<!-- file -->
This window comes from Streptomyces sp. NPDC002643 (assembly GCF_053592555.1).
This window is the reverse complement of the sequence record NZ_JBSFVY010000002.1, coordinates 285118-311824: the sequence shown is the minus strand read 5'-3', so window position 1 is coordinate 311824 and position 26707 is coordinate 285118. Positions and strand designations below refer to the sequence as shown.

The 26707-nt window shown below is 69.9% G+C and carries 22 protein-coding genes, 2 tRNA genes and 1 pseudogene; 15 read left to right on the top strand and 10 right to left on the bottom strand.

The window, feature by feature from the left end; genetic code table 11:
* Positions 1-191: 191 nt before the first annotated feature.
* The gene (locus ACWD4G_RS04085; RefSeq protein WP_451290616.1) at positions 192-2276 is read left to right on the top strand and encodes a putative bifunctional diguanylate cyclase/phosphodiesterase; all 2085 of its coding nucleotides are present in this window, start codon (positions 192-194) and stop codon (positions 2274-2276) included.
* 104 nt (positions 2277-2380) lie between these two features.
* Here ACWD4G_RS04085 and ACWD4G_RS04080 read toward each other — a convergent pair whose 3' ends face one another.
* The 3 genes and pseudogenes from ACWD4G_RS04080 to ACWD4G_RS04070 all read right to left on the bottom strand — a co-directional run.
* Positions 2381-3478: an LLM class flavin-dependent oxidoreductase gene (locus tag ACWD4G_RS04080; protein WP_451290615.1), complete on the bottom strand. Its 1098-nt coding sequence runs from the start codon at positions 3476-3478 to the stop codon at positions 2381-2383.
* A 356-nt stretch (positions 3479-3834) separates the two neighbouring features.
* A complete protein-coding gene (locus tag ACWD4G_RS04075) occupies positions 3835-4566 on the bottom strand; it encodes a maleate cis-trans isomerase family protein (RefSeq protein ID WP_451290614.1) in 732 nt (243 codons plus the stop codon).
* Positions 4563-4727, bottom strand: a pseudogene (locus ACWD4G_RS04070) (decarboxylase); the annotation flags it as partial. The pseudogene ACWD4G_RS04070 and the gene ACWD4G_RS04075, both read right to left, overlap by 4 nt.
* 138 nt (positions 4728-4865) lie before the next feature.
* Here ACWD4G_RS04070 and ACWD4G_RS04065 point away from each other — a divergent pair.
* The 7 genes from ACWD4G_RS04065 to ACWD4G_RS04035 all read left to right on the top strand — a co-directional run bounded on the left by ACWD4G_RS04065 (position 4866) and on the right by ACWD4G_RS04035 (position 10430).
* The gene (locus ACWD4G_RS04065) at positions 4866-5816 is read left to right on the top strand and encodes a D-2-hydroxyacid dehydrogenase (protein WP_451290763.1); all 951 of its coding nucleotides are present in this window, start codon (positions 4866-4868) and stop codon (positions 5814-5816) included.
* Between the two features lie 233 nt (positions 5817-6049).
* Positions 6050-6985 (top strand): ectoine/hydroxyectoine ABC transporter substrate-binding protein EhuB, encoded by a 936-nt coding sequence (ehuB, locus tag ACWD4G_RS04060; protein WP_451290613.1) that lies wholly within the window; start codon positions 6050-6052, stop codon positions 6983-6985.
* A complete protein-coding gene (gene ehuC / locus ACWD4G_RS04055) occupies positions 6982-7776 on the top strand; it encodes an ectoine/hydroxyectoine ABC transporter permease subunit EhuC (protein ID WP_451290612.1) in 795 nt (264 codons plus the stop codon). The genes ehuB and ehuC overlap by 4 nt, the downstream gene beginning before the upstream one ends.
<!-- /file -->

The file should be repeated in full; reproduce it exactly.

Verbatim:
This window comes from Streptomyces sp. NPDC002643 (assembly GCF_053592555.1).
This window is the reverse complement of the sequence record NZ_JBSFVY010000002.1, coordinates 285118-311824: the sequence shown is the minus strand read 5'-3', so window position 1 is coordinate 311824 and position 26707 is coordinate 285118. Positions and strand designations below refer to the sequence as shown.

The 26707-nt window shown below is 69.9% G+C and carries 22 protein-coding genes, 2 tRNA genes and 1 pseudogene; 15 read left to right on the top strand and 10 right to left on the bottom strand.

The window, feature by feature from the left end; genetic code table 11:
* Positions 1-191: 191 nt before the first annotated feature.
* The gene (locus ACWD4G_RS04085; RefSeq protein WP_451290616.1) at positions 192-2276 is read left to right on the top strand and encodes a putative bifunctional diguanylate cyclase/phosphodiesterase; all 2085 of its coding nucleotides are present in this window, start codon (positions 192-194) and stop codon (positions 2274-2276) included.
* 104 nt (positions 2277-2380) lie between these two features.
* Here ACWD4G_RS04085 and ACWD4G_RS04080 read toward each other — a convergent pair whose 3' ends face one another.
* The 3 genes and pseudogenes from ACWD4G_RS04080 to ACWD4G_RS04070 all read right to left on the bottom strand — a co-directional run.
* Positions 2381-3478: an LLM class flavin-dependent oxidoreductase gene (locus tag ACWD4G_RS04080; protein WP_451290615.1), complete on the bottom strand. Its 1098-nt coding sequence runs from the start codon at positions 3476-3478 to the stop codon at positions 2381-2383.
* A 356-nt stretch (positions 3479-3834) separates the two neighbouring features.
* A complete protein-coding gene (locus tag ACWD4G_RS04075) occupies positions 3835-4566 on the bottom strand; it encodes a maleate cis-trans isomerase family protein (RefSeq protein ID WP_451290614.1) in 732 nt (243 codons plus the stop codon).
* Positions 4563-4727, bottom strand: a pseudogene (locus ACWD4G_RS04070) (decarboxylase); the annotation flags it as partial. The pseudogene ACWD4G_RS04070 and the gene ACWD4G_RS04075, both read right to left, overlap by 4 nt.
* 138 nt (positions 4728-4865) lie before the next feature.
* Here ACWD4G_RS04070 and ACWD4G_RS04065 point away from each other — a divergent pair.
* The 7 genes from ACWD4G_RS04065 to ACWD4G_RS04035 all read left to right on the top strand — a co-directional run bounded on the left by ACWD4G_RS04065 (position 4866) and on the right by ACWD4G_RS04035 (position 10430).
* The gene (locus ACWD4G_RS04065) at positions 4866-5816 is read left to right on the top strand and encodes a D-2-hydroxyacid dehydrogenase (protein WP_451290763.1); all 951 of its coding nucleotides are present in this window, start codon (positions 4866-4868) and stop codon (positions 5814-5816) included.
* Between the two features lie 233 nt (positions 5817-6049).
* Positions 6050-6985 (top strand): ectoine/hydroxyectoine ABC transporter substrate-binding protein EhuB, encoded by a 936-nt coding sequence (ehuB, locus tag ACWD4G_RS04060; protein WP_451290613.1) that lies wholly within the window; start codon positions 6050-6052, stop codon positions 6983-6985.
* A complete protein-coding gene (gene ehuC / locus ACWD4G_RS04055) occupies positions 6982-7776 on the top strand; it encodes an ectoine/hydroxyectoine ABC transporter permease subunit EhuC (protein ID WP_451290612.1) in 795 nt (264 codons plus the stop codon). The genes ehuB and ehuC overlap by 4 nt, the downstream gene beginning before the upstream one ends.